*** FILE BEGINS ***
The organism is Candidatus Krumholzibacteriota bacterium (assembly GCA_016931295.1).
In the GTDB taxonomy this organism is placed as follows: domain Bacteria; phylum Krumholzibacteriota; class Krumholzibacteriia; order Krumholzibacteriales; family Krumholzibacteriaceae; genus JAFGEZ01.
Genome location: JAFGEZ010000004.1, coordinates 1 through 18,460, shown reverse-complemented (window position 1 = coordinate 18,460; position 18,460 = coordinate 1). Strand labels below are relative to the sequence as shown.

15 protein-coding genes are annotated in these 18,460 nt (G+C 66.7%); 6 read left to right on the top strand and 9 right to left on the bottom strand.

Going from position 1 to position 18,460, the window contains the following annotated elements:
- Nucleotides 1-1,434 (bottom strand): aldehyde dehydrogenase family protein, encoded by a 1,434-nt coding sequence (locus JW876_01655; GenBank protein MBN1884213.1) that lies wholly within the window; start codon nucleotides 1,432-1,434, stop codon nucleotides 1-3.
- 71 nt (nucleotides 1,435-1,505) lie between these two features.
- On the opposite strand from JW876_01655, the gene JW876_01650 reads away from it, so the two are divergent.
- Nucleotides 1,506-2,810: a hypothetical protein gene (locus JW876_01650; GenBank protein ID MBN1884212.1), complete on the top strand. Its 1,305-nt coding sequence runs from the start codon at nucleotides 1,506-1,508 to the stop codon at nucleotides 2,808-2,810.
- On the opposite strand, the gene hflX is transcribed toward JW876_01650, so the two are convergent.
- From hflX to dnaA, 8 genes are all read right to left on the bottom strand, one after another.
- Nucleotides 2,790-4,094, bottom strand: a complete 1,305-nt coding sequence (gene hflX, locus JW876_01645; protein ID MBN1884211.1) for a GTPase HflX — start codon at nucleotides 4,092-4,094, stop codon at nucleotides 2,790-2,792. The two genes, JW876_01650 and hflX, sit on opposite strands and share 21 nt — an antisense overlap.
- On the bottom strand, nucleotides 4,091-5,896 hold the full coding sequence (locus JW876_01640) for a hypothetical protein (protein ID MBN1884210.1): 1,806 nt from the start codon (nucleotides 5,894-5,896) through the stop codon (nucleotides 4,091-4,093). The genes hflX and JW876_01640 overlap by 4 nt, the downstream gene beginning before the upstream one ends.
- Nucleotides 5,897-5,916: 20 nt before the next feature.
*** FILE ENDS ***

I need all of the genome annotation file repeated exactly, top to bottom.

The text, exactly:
The organism is Candidatus Krumholzibacteriota bacterium (assembly GCA_016931295.1).
In the GTDB taxonomy this organism is placed as follows: domain Bacteria; phylum Krumholzibacteriota; class Krumholzibacteriia; order Krumholzibacteriales; family Krumholzibacteriaceae; genus JAFGEZ01.
Genome location: JAFGEZ010000004.1, coordinates 1 through 18,460, shown reverse-complemented (window position 1 = coordinate 18,460; position 18,460 = coordinate 1). Strand labels below are relative to the sequence as shown.

15 protein-coding genes are annotated in these 18,460 nt (G+C 66.7%); 6 read left to right on the top strand and 9 right to left on the bottom strand.

Going from position 1 to position 18,460, the window contains the following annotated elements:
- Nucleotides 1-1,434 (bottom strand): aldehyde dehydrogenase family protein, encoded by a 1,434-nt coding sequence (locus JW876_01655; GenBank protein MBN1884213.1) that lies wholly within the window; start codon nucleotides 1,432-1,434, stop codon nucleotides 1-3.
- 71 nt (nucleotides 1,435-1,505) lie between these two features.
- On the opposite strand from JW876_01655, the gene JW876_01650 reads away from it, so the two are divergent.
- Nucleotides 1,506-2,810: a hypothetical protein gene (locus JW876_01650; GenBank protein ID MBN1884212.1), complete on the top strand. Its 1,305-nt coding sequence runs from the start codon at nucleotides 1,506-1,508 to the stop codon at nucleotides 2,808-2,810.
- On the opposite strand, the gene hflX is transcribed toward JW876_01650, so the two are convergent.
- From hflX to dnaA, 8 genes are all read right to left on the bottom strand, one after another.
- Nucleotides 2,790-4,094, bottom strand: a complete 1,305-nt coding sequence (gene hflX, locus JW876_01645; protein ID MBN1884211.1) for a GTPase HflX — start codon at nucleotides 4,092-4,094, stop codon at nucleotides 2,790-2,792. The two genes, JW876_01650 and hflX, sit on opposite strands and share 21 nt — an antisense overlap.
- On the bottom strand, nucleotides 4,091-5,896 hold the full coding sequence (locus JW876_01640) for a hypothetical protein (protein ID MBN1884210.1): 1,806 nt from the start codon (nucleotides 5,894-5,896) through the stop codon (nucleotides 4,091-4,093). The genes hflX and JW876_01640 overlap by 4 nt, the downstream gene beginning before the upstream one ends.
- Nucleotides 5,897-5,916: 20 nt before the next feature.